I may be one of the few people in the world that loved the finale of The Killing’s first season. I’ve outlined the reasons before, but to sum it all up: the story was nowhere near ready to end in the penultimate episode. Period. Now, if this were a cut-rate police procedural then, yes, it was ready to be tied up. The Killing, on the other hand, is not a case-of-the-week Cop Drama it expands its narrative into the lives of the suspects, the victims, and the police themselves in a way that is distinctive to its form. With what we have learned of Linden’s destructive past attachment to cases, the continued revelations from within Casa Larsen, Holder’s increasingly dense back story and the grudging relationship–and, codependency?–that has formed between him and Sarah, the ugly locker-room view of Seattle politics casting a shadow on the transformation of the newly afflicted Darren Richmond; not much of this, nor the hundreds of other pieces of expertly crafted nuance, could have happened if The Killing narrative had reset itself last season. This isn’t to say I’m willing to wait another season to find out who killed Rosie Larsen. The finale of season one of The Killing tested my capacity for anticipation to the limits, season two has somehow expanded those tolerances, and right now I’m nearing explosive levels of contemplation because I don’t think Jamie Wright did it, in fact I think there are still more viable suspects.
How could I be so naive? Read on to find out.
1. Red Herrings are in place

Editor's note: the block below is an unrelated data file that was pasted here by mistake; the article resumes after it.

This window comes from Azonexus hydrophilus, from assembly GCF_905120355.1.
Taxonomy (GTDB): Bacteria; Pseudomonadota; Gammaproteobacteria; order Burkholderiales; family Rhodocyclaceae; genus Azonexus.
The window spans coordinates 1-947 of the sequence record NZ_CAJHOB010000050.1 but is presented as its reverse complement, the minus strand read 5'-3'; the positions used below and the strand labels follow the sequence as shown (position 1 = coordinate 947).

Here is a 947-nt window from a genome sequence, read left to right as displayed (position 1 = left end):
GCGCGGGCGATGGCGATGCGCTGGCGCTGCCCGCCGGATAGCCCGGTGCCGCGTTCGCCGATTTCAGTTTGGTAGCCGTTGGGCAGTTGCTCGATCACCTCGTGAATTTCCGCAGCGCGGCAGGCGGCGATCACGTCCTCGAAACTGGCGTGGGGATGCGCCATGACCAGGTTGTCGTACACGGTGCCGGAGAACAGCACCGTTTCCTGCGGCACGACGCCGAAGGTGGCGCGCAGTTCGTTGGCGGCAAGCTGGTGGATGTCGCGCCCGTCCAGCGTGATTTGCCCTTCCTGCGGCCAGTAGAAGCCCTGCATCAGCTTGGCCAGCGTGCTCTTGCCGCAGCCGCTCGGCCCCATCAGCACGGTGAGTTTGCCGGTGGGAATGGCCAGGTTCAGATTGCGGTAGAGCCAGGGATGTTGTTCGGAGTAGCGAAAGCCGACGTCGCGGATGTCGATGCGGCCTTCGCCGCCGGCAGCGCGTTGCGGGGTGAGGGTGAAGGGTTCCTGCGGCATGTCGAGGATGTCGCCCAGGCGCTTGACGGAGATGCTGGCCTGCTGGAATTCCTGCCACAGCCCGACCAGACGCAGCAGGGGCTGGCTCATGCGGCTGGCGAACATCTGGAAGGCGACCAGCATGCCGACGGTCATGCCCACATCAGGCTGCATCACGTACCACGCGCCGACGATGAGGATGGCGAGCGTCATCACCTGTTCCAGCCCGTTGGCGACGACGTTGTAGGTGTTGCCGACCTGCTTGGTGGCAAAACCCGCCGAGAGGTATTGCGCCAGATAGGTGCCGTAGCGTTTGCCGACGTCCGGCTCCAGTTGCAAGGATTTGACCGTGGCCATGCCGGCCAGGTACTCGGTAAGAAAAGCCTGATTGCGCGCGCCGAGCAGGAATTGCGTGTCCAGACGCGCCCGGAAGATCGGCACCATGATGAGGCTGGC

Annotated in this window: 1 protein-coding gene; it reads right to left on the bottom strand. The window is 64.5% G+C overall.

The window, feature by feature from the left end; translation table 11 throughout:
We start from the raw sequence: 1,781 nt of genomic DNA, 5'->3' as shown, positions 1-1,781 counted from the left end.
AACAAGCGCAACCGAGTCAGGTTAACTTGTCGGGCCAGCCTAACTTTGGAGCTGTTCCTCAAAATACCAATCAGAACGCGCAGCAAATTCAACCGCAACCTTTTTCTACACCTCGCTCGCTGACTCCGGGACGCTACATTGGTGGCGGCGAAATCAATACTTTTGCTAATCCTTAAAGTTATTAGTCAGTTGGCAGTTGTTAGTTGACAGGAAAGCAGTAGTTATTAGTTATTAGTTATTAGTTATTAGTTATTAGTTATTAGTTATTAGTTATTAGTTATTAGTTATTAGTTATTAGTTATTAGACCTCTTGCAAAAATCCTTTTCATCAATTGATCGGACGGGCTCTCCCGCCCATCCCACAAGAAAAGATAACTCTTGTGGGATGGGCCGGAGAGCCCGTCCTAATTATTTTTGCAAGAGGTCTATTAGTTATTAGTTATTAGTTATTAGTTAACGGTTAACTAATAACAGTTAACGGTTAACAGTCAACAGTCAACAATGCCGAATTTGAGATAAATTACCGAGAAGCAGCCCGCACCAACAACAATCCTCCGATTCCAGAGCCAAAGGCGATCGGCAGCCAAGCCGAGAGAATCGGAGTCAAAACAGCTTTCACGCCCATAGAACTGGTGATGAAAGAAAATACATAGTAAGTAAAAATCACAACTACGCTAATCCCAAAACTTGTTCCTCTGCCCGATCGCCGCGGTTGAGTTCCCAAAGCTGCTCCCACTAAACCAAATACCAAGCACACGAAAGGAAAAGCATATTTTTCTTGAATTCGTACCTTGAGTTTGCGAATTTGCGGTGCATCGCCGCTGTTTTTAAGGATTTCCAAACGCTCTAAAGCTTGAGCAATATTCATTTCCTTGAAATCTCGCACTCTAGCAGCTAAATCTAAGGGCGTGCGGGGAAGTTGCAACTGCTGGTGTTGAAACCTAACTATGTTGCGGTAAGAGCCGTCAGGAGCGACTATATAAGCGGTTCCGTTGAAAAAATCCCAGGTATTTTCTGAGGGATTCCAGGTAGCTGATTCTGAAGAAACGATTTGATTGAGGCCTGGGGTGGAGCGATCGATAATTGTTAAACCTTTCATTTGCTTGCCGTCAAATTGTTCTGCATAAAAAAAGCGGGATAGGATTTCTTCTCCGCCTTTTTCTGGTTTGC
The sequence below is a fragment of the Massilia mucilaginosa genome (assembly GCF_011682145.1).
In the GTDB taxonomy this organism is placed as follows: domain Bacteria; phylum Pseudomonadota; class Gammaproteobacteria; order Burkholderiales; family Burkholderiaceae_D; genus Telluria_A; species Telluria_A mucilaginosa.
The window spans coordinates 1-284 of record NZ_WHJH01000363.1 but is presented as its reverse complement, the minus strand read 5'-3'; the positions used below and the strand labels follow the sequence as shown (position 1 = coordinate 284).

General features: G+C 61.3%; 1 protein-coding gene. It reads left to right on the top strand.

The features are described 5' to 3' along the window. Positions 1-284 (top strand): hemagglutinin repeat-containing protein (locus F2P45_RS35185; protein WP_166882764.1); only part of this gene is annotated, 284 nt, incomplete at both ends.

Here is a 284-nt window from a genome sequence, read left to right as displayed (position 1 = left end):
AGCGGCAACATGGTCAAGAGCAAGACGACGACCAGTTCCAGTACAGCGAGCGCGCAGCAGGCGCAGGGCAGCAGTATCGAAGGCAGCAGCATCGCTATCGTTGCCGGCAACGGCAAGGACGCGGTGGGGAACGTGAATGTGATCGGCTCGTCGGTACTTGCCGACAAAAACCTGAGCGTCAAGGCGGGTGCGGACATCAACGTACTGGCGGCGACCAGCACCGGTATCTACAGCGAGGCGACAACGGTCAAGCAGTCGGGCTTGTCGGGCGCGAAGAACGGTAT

Throughout “Donnie or Marie” we were fed several Red Herrings. Most of these informed a “Gwen is the killer” solution to the case. She was driving the car Rosie was found in, she has mysterious gaps in her alibi, and she appears in a photo connecting her to the Casino suggesting her ties may be deeper than revealed. The Killing does a wonderful job at setting these sorts of things up and has served us numerous ‘sure thing’ solutions over the two seasons it has run, but none have ever held up. The problem with this kettle of fish is that beyond a few platitudes and a telling threat to call her attorney, Gwen hasn’t actually been cleared here. The appearance of Jamie on the surveillance tape was like a splash of bleach on all of the evidence pointing to Gwen, but is the evidence against him any better? So far none of the pieces of ‘evidence’ presented against Jamie have been directly connected with the murder of Rosie Larsen. If we weight the evidence against the M.O. of the show, it’s pretty likely this sense of certainty we have that the case has been solved won’t hold up in the show’s final hour. In fact, since Gwen was not even remotely cleared on the points that seemed to condemn here she is very much alive as a suspect in my book.